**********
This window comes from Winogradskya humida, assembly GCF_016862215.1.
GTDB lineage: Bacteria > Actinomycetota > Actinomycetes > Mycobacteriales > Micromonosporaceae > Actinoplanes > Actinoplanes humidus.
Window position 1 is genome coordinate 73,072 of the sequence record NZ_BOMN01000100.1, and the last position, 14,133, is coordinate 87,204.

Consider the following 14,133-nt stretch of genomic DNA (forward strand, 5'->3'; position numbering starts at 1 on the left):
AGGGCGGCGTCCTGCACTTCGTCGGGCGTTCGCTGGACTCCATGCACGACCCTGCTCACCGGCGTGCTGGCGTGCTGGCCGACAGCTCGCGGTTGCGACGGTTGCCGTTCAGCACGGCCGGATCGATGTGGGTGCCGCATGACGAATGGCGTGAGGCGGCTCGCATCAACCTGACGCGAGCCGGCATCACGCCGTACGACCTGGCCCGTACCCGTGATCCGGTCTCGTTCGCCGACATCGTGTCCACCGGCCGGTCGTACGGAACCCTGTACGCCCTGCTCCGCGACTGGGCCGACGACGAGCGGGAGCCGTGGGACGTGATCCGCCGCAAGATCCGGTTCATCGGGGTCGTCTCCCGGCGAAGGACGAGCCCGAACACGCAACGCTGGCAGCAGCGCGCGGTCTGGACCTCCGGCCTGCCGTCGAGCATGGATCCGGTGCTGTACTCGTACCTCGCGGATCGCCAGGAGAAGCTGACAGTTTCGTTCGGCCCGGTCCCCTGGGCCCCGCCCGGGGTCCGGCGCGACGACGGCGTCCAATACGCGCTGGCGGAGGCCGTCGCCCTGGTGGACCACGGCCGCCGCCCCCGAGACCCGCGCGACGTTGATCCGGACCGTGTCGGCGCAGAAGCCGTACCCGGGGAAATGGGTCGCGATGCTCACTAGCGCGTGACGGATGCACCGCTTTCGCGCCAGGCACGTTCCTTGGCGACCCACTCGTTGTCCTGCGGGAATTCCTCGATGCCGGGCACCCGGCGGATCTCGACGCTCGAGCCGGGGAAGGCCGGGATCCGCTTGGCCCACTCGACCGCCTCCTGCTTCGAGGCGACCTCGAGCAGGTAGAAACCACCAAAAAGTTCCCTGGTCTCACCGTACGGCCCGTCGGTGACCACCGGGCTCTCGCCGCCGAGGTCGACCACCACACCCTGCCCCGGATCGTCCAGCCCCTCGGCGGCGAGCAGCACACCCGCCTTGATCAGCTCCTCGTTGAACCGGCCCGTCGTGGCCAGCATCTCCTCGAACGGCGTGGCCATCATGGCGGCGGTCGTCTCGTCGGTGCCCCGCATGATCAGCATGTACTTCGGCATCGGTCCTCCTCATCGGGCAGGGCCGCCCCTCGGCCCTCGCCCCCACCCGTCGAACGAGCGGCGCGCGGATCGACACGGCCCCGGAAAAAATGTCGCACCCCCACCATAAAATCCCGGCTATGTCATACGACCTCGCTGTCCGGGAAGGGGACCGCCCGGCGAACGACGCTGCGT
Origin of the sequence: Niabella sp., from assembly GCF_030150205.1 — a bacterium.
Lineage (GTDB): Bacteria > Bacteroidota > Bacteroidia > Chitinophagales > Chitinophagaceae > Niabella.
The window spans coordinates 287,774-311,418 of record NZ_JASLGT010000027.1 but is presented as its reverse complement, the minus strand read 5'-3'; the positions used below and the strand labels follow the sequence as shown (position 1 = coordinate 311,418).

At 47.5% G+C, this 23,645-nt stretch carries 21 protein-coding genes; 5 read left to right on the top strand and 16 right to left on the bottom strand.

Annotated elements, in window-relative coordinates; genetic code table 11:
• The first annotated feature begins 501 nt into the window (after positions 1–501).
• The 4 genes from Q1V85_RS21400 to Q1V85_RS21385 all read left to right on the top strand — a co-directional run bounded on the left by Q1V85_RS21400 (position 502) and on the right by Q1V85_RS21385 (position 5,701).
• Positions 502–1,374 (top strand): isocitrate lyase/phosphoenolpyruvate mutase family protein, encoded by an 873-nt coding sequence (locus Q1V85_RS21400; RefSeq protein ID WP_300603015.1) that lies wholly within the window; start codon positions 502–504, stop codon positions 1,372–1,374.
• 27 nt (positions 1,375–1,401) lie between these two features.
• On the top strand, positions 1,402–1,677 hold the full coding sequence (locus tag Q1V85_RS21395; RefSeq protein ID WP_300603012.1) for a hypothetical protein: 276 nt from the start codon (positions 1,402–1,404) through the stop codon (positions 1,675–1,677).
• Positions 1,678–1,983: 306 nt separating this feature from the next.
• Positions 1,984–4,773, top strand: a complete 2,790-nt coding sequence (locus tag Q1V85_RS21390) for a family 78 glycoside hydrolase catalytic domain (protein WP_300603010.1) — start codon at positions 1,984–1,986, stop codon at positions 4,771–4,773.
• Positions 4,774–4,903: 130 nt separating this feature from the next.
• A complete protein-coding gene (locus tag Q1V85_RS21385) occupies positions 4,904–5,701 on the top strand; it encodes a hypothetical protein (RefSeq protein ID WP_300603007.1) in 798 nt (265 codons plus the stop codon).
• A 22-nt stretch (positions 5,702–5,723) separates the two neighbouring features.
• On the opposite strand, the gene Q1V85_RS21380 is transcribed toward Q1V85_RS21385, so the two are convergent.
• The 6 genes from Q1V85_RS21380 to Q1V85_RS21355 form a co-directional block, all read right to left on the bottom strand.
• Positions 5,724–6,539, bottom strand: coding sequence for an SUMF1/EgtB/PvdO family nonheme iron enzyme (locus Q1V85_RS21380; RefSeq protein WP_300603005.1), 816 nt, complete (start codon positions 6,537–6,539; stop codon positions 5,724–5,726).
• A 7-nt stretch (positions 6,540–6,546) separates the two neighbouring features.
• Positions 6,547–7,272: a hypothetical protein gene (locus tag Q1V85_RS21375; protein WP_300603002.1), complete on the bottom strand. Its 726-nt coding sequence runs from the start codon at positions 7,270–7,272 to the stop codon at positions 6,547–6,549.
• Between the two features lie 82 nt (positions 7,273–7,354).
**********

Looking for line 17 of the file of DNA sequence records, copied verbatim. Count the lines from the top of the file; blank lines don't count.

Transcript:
• Positions 1,984–4,773, top strand: a complete 2,790-nt coding sequence (locus tag Q1V85_RS21390) for a family 78 glycoside hydrolase catalytic domain (protein WP_300603010.1) — start codon at positions 1,984–1,986, stop codon at positions 4,771–4,773.